For the first issue, it was argued by the Establishment that, given the nature of contract of the respondent with the contractor / sub-contractors, the respondent had no control over the work of the contracting workers, and they are not employees of the establishment for the purpose of the EPF & MP Act 1952. This contention was rejected by the Adjudicating Authority, as well as the Tribunal. The judgement has duly relied on M/s. Sandeep dwellers Private Limited. V. Union of India1,Builders Association of India v. Union of India2, Officer-in-Charge, Sub-Regional Provident Fund Office & Anr. v. Godavari Garments Limited3, SK Nasiruddin Beedi Merchant Ltd. v. Central Provident Fund Commissioner and Another,4P.M. Patel & Sons v. Union of India and Others5and distinguished Karachi Bakery v. Regional PF Commissioner.6 The Court while relying on Regional Provident Fund Commissioner v. The Hooghly Mills Company Limited and Others,7 reaffirmed that EPF & MP Act 1952 is a social welfare legislation and in case of any doubt, the statute should be read as a whole considering its design and purpose and the remedy it seeks to achieve and should be resolved in favour of the class of persons for whose benefit it is enacted. In the present case, it was held that the contractor for purposes of Section 2(f) is purely a labour contractor and not an independent contractor who contracts to deliver a finished product to the establishment and who, for purposes of manufacture of such a finished product, engages labour for his own purposes. The Court finally held that the workers of the contractors/sub-contractors have worked for the respondent organisation, though indirectly, but in connection with the work of the establishment and therefore, can be said to be covered under the provisions of the EPF & MP Act 1952.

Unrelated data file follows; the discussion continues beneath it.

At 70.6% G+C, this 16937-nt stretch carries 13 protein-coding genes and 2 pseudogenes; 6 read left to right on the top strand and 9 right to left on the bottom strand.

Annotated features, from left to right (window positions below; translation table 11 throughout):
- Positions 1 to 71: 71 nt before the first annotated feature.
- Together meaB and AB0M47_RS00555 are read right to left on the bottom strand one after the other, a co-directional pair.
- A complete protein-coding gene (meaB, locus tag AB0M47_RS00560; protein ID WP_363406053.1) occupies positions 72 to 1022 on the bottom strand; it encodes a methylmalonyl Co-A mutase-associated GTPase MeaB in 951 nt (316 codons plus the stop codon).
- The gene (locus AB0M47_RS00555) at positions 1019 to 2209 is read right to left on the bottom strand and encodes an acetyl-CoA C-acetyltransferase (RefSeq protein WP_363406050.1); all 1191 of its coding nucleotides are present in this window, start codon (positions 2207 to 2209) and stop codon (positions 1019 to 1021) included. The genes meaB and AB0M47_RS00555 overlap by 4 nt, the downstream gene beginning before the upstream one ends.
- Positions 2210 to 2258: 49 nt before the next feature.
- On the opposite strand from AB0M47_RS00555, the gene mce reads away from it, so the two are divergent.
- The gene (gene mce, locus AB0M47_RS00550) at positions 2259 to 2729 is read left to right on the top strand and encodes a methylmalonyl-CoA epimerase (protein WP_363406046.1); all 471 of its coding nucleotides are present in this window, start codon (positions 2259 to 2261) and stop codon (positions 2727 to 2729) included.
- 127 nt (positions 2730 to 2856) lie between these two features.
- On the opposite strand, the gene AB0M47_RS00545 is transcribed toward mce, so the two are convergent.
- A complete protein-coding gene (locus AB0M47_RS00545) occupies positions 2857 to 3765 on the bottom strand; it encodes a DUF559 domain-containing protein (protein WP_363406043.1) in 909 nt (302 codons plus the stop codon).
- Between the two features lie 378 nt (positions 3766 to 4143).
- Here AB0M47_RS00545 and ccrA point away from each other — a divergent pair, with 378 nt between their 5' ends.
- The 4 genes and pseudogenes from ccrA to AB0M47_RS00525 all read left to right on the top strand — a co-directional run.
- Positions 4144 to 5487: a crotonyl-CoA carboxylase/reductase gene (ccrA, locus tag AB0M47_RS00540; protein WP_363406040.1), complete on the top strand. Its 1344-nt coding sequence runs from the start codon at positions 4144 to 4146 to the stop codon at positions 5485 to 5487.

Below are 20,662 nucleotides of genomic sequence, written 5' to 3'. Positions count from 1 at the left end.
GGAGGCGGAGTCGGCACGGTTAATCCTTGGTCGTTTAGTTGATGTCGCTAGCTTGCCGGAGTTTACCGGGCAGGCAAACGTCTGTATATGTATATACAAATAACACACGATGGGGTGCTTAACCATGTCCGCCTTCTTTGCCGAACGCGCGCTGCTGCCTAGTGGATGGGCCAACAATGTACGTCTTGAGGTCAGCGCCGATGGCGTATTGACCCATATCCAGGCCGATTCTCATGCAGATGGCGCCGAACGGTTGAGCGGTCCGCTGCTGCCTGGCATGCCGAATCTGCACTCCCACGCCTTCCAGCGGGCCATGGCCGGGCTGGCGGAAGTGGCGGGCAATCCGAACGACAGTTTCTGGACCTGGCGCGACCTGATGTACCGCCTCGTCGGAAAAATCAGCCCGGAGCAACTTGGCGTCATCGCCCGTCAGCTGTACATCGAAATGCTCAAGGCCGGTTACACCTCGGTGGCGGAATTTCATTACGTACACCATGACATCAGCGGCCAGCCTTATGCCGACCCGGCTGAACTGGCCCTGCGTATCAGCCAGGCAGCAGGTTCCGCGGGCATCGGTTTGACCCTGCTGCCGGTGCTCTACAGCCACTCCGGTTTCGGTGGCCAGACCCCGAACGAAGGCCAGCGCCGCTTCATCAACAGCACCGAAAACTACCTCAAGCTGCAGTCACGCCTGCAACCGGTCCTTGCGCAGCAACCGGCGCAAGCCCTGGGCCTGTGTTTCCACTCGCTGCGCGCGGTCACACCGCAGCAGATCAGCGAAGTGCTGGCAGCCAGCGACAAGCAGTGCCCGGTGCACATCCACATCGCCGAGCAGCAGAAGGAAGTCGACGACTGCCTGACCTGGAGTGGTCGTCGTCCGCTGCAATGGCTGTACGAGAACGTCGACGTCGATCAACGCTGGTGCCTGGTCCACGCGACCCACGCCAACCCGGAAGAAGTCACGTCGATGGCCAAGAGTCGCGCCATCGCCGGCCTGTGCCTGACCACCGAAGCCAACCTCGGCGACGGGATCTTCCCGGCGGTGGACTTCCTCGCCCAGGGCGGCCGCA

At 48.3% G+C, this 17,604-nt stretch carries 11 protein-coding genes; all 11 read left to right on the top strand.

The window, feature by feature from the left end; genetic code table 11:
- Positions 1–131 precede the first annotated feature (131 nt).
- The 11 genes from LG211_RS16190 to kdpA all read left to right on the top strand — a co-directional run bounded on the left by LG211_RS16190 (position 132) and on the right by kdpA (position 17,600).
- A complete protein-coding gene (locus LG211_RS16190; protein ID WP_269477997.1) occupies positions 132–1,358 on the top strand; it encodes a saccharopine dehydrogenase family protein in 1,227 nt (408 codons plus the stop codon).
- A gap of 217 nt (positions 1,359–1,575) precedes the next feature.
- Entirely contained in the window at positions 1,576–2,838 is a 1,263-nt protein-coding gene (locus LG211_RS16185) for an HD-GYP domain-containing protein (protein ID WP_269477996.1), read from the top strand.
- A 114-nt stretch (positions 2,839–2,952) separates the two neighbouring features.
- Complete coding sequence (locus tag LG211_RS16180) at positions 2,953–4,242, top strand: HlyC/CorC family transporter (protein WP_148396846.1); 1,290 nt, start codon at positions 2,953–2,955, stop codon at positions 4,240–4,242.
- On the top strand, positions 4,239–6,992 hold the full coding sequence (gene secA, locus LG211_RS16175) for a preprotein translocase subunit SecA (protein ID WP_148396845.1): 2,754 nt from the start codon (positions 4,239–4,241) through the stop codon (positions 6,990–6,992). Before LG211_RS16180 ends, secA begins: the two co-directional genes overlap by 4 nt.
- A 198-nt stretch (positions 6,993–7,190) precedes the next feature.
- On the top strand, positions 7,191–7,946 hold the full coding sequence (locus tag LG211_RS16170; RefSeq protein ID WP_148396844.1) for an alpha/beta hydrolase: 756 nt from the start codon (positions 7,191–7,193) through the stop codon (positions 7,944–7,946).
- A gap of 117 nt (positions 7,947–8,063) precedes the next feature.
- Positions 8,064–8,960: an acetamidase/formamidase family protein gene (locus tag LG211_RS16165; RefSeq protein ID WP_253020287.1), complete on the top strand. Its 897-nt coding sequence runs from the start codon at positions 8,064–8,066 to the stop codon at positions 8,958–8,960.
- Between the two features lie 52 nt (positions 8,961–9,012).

For the second issue, the court distinguished the judgement of the Supreme Court in Regional Director, ESIC v. Kerala State Drugs and Pharmaceuticals Ltd. & Ors.8 ESIC v. Harrison Malayalam Private Limited9, and the decision of this Court in Saraswati Construction Company v. Central Board of Trustees10and Mirco Devices Inc v. Infocom Digital Systems (P) Limited11and reaffirmed the landmark judgement of Supreme Court in Food Corporation of India v. Provident Fund Commissioner12 holding that it cannot be denied that it is the duty of the Commissioner to collect the relevant evidence by impleading parties. The Court further held that under Section 7A of the EPF & MP Act 1952, the Commissioner is authorised to enforce attendance in person and also to examine any person on oath. He has the power requiring discovery and production of documents. The said power was given to the Commissioner to decide not abstract questions of law, but only to determine actual concrete differences in payment of contribution and other dues by identifying the workmen. The Commissioner should exercise all his powers to collect all evidence and collate all material before coming to proper conclusion. The Court further held that it is rather imperative that to determine the contribution as payable under the EPF & MP Act 1952. The identity of the employee has to be established.